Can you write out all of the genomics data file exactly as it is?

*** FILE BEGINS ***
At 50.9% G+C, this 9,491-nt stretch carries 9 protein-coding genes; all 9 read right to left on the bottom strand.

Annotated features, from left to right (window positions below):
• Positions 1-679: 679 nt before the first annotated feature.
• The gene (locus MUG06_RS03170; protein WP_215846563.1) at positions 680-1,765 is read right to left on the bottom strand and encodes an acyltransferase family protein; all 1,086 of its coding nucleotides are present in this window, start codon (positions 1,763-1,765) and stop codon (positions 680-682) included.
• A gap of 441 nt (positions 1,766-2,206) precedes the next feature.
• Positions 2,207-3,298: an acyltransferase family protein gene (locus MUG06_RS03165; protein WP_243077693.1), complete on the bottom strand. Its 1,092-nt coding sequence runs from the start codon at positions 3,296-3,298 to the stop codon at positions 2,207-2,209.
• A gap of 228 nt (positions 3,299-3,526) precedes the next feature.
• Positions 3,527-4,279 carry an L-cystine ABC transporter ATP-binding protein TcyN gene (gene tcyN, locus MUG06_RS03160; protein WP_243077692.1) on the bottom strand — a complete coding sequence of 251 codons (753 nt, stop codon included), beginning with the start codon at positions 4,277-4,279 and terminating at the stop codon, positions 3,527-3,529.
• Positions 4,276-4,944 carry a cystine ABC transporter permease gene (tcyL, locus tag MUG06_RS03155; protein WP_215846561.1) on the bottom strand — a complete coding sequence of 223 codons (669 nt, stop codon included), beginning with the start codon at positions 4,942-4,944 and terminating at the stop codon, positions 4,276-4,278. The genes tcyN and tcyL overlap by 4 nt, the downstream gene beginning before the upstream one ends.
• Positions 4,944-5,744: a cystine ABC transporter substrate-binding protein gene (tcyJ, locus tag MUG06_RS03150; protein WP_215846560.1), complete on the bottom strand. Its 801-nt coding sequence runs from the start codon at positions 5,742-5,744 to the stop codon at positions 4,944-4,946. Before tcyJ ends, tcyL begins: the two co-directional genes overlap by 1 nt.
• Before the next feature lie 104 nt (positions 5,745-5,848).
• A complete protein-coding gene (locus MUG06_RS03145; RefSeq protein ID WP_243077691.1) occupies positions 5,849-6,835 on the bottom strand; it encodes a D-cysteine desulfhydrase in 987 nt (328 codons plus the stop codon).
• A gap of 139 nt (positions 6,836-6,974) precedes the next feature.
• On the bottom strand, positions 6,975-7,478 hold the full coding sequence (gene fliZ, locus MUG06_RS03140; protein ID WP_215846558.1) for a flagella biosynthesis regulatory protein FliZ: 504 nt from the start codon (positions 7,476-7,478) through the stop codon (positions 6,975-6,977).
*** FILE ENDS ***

At 50.9% G+C, this 9,491-nt stretch carries 9 protein-coding genes; all 9 read right to left on the bottom strand.

Annotated features, from left to right (window positions below):
• Positions 1-679: 679 nt before the first annotated feature.
• The gene (locus MUG06_RS03170; protein WP_215846563.1) at positions 680-1,765 is read right to left on the bottom strand and encodes an acyltransferase family protein; all 1,086 of its coding nucleotides are present in this window, start codon (positions 1,763-1,765) and stop codon (positions 680-682) included.
• A gap of 441 nt (positions 1,766-2,206) precedes the next feature.
• Positions 2,207-3,298: an acyltransferase family protein gene (locus MUG06_RS03165; protein WP_243077693.1), complete on the bottom strand. Its 1,092-nt coding sequence runs from the start codon at positions 3,296-3,298 to the stop codon at positions 2,207-2,209.
• A gap of 228 nt (positions 3,299-3,526) precedes the next feature.
• Positions 3,527-4,279 carry an L-cystine ABC transporter ATP-binding protein TcyN gene (gene tcyN, locus MUG06_RS03160; protein WP_243077692.1) on the bottom strand — a complete coding sequence of 251 codons (753 nt, stop codon included), beginning with the start codon at positions 4,277-4,279 and terminating at the stop codon, positions 3,527-3,529.
• Positions 4,276-4,944 carry a cystine ABC transporter permease gene (tcyL, locus tag MUG06_RS03155; protein WP_215846561.1) on the bottom strand — a complete coding sequence of 223 codons (669 nt, stop codon included), beginning with the start codon at positions 4,942-4,944 and terminating at the stop codon, positions 4,276-4,278. The genes tcyN and tcyL overlap by 4 nt, the downstream gene beginning before the upstream one ends.
• Positions 4,944-5,744: a cystine ABC transporter substrate-binding protein gene (tcyJ, locus tag MUG06_RS03150; protein WP_215846560.1), complete on the bottom strand. Its 801-nt coding sequence runs from the start codon at positions 5,742-5,744 to the stop codon at positions 4,944-4,946. Before tcyJ ends, tcyL begins: the two co-directional genes overlap by 1 nt.
• Before the next feature lie 104 nt (positions 5,745-5,848).
• A complete protein-coding gene (locus MUG06_RS03145; RefSeq protein ID WP_243077691.1) occupies positions 5,849-6,835 on the bottom strand; it encodes a D-cysteine desulfhydrase in 987 nt (328 codons plus the stop codon).
• A gap of 139 nt (positions 6,836-6,974) precedes the next feature.
• On the bottom strand, positions 6,975-7,478 hold the full coding sequence (gene fliZ, locus MUG06_RS03140; protein ID WP_215846558.1) for a flagella biosynthesis regulatory protein FliZ: 504 nt from the start codon (positions 7,476-7,478) through the stop codon (positions 6,975-6,977).